Niccolao Manucci

From Wikipedia, the free encyclopedia
Jump to: navigation, search

Niccolao Manucci (1639–1717) was an Italian writer and traveller. He worked in the Mughal court. He worked in the service of Dara Shikoh, Shah Alam, Raja Jai Singh and Kirat Singh.

Storia do Mogor[edit]

Manucci is famous for his work "Storia do Mogor", an account of Mughal history and life. Manucci had first-hand knowledge of the Mughal court, and the book is considered to be the most detailed account of the Mughal court. It is an important account of the time of the later reign of Shah Jahan and of the reign of Aurangzeb.

He wrote about his work: "I must add, that I have not relied on the knowledge of others; and I have spoken nothing which I have not seen or undergone..." but there are some very serious issues regarding the veracity of his work as explained in section that follows below.


Manucci spent almost his entire life in India. He would then send home the manuscript for "Storia do Mogor" which was lent to the French historian François Catrou in 1707. Catrou wrote another version as Histoire générale de l’empire du Mogul in 1715. The original then emerged in Berlin in 1915 and was written in three different languages. This version was translated and then published. Among those who have doubted Manucci's authenticity are the famous British historian Stanley Lane-Poole and Ali Sadiq.

There are some popular events that are so misinterpreted that it is very hard to believe in the veracity of this authors work especially his work "Storia do Mogor". Some major examples are: 1) On page 120 on this book, Manucci writes that Akbar (3rd mughal ruler) was born in Persia. It is a very well known fact that has been confirmed by many independent authors that Akbar was born in Sindh (in modern day Pakistan) and not Persia.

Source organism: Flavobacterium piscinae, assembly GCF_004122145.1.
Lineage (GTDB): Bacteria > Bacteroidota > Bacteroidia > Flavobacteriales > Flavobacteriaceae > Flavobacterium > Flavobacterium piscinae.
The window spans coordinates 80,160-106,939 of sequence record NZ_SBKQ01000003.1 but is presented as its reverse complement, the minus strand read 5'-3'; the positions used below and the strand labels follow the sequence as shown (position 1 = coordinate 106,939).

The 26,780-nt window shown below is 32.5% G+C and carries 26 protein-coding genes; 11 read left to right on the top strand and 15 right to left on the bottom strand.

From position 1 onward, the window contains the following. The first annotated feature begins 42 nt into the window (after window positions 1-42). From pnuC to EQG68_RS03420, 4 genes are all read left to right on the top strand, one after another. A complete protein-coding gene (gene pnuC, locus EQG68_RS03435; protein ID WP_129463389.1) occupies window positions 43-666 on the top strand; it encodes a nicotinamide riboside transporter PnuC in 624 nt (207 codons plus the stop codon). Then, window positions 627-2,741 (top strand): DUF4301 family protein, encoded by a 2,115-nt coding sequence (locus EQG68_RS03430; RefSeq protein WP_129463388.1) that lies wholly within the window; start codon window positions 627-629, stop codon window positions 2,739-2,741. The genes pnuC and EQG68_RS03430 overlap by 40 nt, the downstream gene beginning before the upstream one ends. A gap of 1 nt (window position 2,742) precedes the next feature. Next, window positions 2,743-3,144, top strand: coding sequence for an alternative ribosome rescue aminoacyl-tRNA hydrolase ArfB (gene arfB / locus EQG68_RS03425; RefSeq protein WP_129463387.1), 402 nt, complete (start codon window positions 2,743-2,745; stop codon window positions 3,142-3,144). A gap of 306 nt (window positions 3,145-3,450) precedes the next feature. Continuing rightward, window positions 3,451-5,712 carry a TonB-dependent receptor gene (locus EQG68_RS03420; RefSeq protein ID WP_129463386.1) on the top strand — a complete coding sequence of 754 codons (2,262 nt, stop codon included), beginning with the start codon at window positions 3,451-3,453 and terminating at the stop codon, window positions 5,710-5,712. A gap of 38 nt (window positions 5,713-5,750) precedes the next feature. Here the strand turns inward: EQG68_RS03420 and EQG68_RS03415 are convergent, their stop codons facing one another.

2) On page 122 Manucci writes about the confrontation between Chand Bibi (regent of Bijapur) and Akbar. It is mentioned by Manucci that Akbar forces defeated Chand Bibi's forces and Akbar fell in love with her and moved her to his own palace. This event is again wrongly portrayed by Manucci, Akbar forces were able to defeat Chand Bibi's forces (they lost once) but Chand Bibi was in fact killed by her own troops and never by Akbar (almost all historians agree on this).

3) Again on page 123 comes a completely flawed story about Akbar. Manucci mentioned that Akbar forces attacked Chittor fort and by deceit Akbar took 'Jaimal' a prisoner and asked his wife 'Rani Padmini' to marry Akbar and join his harem or else he will kill Jaimal. Then Manucci expounds in great detail about how Rani Padmini played a trick on Akbar and assured the release of her husband Jaimal (Jai Mall) from Akbars fort. While this event is true but it completely out of time. This event happened in early 1300 AD, almost 250 years before Akbar was born or 350 years before Manucci was born. It was Alauddin khilji, sultan (king) of Delhi at that time who attacked chittor and not Akbar. Rana Rattan Singh was husband of Padmini while Manucci writes Padmini's husband as Jaimal, Jaimal was commander of Chittor forces in 1567 battle. This incident is widely recorded in Indian history through many paintings and writings and there is not even an iota of doubt that Manucci's work here is not representing history correctly.

There are numerous other incidents in this book which are completely flawed, this raises very big concerns about the veracity of Manucci's work, especially his writings about initial Mughal rulers Humayun, Babar and Akbar.

Works online[edit]

Further reading[edit]

  • Manucci, Niccolao, Storia do Mogor, Eng. trs. by W. Irvine, 4 vols. John Murray, London 1906.
  • Lal, K.S. (1988). The Mughal Harem. New Delhi: Aditya Prakashan. ISBN 978-81-85179-03-2. 
  • Lane-Pool, Stanley. Aurangzeb and the decay of the Mughal empire (Delhi: S. Chand & Co.1964)
  • Ali, Sadiq. A vindication of Aurangzeb in two parts (Calcutta: New Age Press. 1918)
  • Fasana-e-Saltanat-e-Mughlia. An Urdu Translation of Manucci diaries by Khan Bahadur Syed Muzaffar Ali Khan

See also[edit]